It is unlikely that Japan and South Korea will hold a bilateral summit on the sidelines of the summit of the Asia Pacific Economic Cooperation forum in Vladivostok this weekend.
Prime Minister Yoshihiko Noda and South Korean President Lee Myung-bak will be among the leaders of the 21 APEC leaders to attend the annual summit.
A South Korean foreign ministry spokesman told reporters on Tuesday that neither side has proposed holding a bilateral summit.
He also said no meeting is scheduled either between Japan’s Foreign Minister Koichiro Gemba and South Korean Foreign Affairs and Trade Minister Kim Sung-hwan. Both will attend the APEC ministerial meeting opening on Wednesday.
Read the rest of the story: No Japan-S.Korea summit likely at APEC meeting.
PRESIDENT OBAMA: Well, I just want to welcome Prime Minister Noda to Hawaii, to the United States, for this APEC meeting. I had the opportunity to have my first extensive discussions with the Prime Minister recently, and I have been extremely impressed already with the boldness of his vision. And we confirmed, once again, the importance for both of our countries — the alliance between the United States and Japan is the cornerstone of our relationship but also for security in the Asia-Pacific region for a very long time and I’m confident that working together we can continue to build on that relationship in the areas of commerce, the areas of security, in not only the Asia-Pacific region but around the world.
And Prime Minister Noda, welcome to Honolulu, where I’m sure that we’ll have another round of productive discussions. And I want to thank you and the people of Japan for your friendship. We continue also, by the way, to be concerned about the rebuilding process in the wake of the terrible earthquake and tsunami. And I want to assure you that the American people continue to stand beside you and ready to help in any way they can.
Read the rest of the story: Remarks By President Obama And Prime Minister Noda Of Japan.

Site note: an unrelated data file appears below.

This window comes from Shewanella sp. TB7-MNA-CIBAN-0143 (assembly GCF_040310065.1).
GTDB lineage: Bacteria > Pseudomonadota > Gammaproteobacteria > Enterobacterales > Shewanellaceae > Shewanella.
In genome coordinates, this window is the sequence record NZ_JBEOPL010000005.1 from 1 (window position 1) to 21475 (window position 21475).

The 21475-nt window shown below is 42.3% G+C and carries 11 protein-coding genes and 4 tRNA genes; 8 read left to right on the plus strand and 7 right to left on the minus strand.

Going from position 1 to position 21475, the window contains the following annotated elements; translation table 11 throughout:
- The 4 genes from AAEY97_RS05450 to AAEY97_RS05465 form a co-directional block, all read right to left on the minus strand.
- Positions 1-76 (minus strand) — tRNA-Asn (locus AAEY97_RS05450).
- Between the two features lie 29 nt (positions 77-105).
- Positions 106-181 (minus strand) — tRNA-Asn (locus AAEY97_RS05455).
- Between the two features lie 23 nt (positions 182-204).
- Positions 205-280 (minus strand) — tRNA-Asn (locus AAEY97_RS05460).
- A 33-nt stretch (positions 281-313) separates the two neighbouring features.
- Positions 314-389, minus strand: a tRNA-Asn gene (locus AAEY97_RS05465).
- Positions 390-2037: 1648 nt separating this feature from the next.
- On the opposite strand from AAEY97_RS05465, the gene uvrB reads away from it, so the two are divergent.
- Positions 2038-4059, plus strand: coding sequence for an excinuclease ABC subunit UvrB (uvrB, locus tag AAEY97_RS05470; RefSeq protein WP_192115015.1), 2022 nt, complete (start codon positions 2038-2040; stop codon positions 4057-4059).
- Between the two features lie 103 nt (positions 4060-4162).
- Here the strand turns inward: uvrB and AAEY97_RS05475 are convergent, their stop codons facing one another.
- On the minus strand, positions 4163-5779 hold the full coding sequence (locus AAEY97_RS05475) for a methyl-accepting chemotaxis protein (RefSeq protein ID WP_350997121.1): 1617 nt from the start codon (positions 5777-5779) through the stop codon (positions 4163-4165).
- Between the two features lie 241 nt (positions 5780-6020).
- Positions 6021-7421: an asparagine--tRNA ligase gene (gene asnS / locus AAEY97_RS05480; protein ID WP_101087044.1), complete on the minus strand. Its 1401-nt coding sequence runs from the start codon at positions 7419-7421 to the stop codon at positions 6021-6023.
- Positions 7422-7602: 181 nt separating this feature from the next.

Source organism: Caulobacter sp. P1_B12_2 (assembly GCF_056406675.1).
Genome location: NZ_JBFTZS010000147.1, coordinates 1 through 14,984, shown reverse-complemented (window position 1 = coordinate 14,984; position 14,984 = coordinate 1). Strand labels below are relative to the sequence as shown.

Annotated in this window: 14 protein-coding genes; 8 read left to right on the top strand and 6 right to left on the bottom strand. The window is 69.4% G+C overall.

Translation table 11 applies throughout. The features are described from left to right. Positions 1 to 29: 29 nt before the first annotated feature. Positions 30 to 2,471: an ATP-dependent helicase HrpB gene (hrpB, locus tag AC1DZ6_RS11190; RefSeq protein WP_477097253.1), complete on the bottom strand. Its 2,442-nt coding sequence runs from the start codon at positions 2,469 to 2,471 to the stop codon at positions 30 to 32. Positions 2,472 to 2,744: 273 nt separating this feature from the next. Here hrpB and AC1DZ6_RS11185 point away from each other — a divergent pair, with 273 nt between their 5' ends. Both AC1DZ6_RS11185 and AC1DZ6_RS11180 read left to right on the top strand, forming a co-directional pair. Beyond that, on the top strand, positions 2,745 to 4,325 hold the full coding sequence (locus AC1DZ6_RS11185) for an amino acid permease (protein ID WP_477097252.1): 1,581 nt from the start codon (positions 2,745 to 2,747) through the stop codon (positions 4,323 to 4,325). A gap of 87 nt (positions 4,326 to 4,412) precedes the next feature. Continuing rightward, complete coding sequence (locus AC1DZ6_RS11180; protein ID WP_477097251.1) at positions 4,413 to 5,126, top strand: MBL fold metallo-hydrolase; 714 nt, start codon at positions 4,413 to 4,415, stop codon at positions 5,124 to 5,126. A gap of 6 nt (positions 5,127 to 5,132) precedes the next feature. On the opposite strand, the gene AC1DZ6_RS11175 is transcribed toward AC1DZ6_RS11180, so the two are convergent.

As Asia-Pacific leaders committed themselves to achieving a Pacific-wide free trade zone at an annual summit Sunday, host Japan may prove a key test case for how realistic that vision is.
Acknowledging that Japan’s economic power is declining, Prime Minister Naoto Kan declared his country must open up its markets and embrace free trade — or risk getting left further behind other regional rivals.
"Japan is determined to reopen itself," Kan said at a press conference that wound up the Asia-Pacific Economic Cooperation forum, alluding to the historic role that Yokohama, which hosted the summit, played more than 150 years ago as one of the first Japanese ports to open up to the West.
That bold declaration represents a change for Japan, which for decades had been ruled by conservative administrations that were reluctant to engage in trade liberalization and were closely tied with farmers who fiercely oppose lowering protective tariffs. Imported rice, for example, is subject to a 778 percent tariff.
Read the rest of the story: Japan is test case for Pac Rim free trade zone.
Atsushi Kono considers it the gravest threat to his family’s farm in a century of rice-growing: a free-trade initiative that could dismantle Japan’s sky-high protective farming tariffs, finally opening up the country to cheap, foreign produce.
In a move pitting Japanese farmers against the nation’s export industries, Prime Minister Naoto Kan is pushing to join negotiations for an American-backed free-trade zone called the Trans-Pacific Partnership that would span the Pacific Rim.
The new zone would give Japanese exporters of cars, televisions and other manufactured goods greater access to the United States and other markets. But a trade agreement could dismantle the generous protections that have sustained Japanese farms for years — most notably, Japan’s 777.7 percent tariff on imported rice.
Read the rest of the story:Japan’s Farmers Oppose Pacific Free-trade Talks.